Bangladesh to Launch Crackdown in Wake of Massive Dhaka Fire

Kamran Reza Chowdhury
190222_BD_fire_Followup_1000.jpg Bangladeshi people gather around the wreckage of cars that burnt in a massive fire in the old part of Dhaka, Feb. 22, 2019.

Bangladeshi authorities said Friday they would launch a crackdown to stop businesses from illegally keeping chemical warehouses with highly flammable materials near residential areas, after a massive overnight fire killed nearly 70 people in Dhaka’s old section.

The Dhaka South City Corporation said it would lead the new drive, starting next week, to “eradicate” businesses that store large quantities of combustible chemicals within densely crowded neighborhoods, such as Chawkbazar, the site of Wednesday’s horrific fire that destroyed five buildings.

“We have decided to launch crackdowns against the owners of all chemical warehouses in the residential areas, including Chawkbazar. We will start the eradication drive from early next week,” Mostafizur Rahman, chief executive officer of the corporation, which serves as the municipal government for the southern part of the Bangladeshi capital, told BenarNews.

Yet experts and locals cast doubt over whether officials were serious about taking stern action to prevent a recurrence of this week’s devastating fire. Authorities, some pointed out, had promised a similar crackdown following another chemical fire that killed 124 people in Dhaka’s Nimtali neighborhood in 2010.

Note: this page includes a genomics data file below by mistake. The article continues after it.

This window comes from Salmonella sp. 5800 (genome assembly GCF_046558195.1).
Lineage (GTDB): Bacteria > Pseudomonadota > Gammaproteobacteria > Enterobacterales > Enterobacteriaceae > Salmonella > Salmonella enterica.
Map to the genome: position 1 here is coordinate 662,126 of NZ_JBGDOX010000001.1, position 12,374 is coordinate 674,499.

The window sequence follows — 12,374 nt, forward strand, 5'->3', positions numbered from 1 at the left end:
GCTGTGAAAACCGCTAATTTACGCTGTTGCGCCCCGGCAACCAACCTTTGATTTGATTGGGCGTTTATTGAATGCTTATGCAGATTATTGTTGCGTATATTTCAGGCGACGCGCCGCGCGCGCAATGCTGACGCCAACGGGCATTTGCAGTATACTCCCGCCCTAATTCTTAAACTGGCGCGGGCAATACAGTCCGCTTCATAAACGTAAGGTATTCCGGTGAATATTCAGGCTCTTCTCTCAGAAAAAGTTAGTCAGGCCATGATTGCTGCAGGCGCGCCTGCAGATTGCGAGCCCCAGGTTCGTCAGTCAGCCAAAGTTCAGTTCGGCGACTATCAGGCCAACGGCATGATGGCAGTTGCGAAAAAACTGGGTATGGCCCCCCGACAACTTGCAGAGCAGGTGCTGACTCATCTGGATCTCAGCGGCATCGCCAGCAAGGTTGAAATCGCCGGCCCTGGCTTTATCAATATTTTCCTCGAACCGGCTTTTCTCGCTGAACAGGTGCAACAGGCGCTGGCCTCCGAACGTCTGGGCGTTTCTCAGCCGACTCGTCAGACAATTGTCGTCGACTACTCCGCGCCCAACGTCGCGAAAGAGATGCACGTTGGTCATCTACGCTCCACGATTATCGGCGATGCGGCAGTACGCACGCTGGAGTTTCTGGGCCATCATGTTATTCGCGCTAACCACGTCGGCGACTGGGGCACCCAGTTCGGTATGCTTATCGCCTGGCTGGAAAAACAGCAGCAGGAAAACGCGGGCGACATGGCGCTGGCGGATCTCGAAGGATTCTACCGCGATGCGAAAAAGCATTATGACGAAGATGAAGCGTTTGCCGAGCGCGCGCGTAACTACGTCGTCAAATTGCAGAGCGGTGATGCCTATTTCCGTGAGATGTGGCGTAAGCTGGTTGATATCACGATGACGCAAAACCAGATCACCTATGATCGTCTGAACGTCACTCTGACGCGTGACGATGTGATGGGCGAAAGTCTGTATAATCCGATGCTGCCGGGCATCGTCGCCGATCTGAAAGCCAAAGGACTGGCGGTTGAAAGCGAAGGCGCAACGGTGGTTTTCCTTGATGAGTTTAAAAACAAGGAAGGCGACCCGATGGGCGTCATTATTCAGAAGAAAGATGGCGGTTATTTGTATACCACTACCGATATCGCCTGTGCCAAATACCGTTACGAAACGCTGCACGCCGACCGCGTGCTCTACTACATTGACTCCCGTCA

“Last week, we had a meeting with the officials of the fire service and civil defense department and the department of explosives regarding the launching of fresh eradication drives against the owners of the warehouse storing chemical substances in residential areas,” Rahman said.

But before they could launch the planned drive, the fire occurred, he said. An investigation was still under way into the cause, but officials said it appeared to have been ignited by the explosion of a truck’s gas cylinder at a chemical warehouse on the ground floor of one of the five buildings that housed apartments.

The fire killed at least 67 people and injured 50 others, officials said. It took firefighters about 12 hours to put out the blaze.

“The casualties would not be so high if there were no chemical stores. We can in no way accept such deaths,” Rahman added.

Officials said large quantities of chemicals including gas cylinders, body spray, perfume and plastic were stored inside one of the buildings that burned. The fire broke out and spread rapidly as many residents slept in their apartments, trapping people inside, officials and witnesses said.

Chawkbazar, one of the oldest neighborhoods in Dhaka, is also one of its most densely populated, with as many as 150,000 people occupying every square kilometer, experts said.

According to Mehedi Hasan Ansary, a professor of engineering, hundreds of chemical drums were discovered in the basement of one of the buildings and could have gone off like a “huge bomb” as Wednesday’s inferno engulfed the area.

“The impact would have been devastating,” he told Agence France-Presse.

Meanwhile, Bangladeshi police said they were looking for up to 12 suspects wanted on suspicion of “causing death through gross negligence” in Wednesday night’s fire, the Associated Press reported.

However, authorities did not make clear on Friday whether the crackdown on chemical businesses would also target government officials suspected of allowing the businesses to set up their operations illegally within residential zones.


‘We have a tendency to break rules’

According to experts, the 2010 Nimtali chemical warehouse fire should have been a “wake-up call.” But, they said, local people and government agencies did not learn the lesson of that tragedy through regulating and strictly enforcing Bangladesh’s housing and urban development laws.

Experts said the government must continue a year-round drive to remove all warehouses with chemical substances from the residential neighborhoods, especially in the old section of Dhaka city.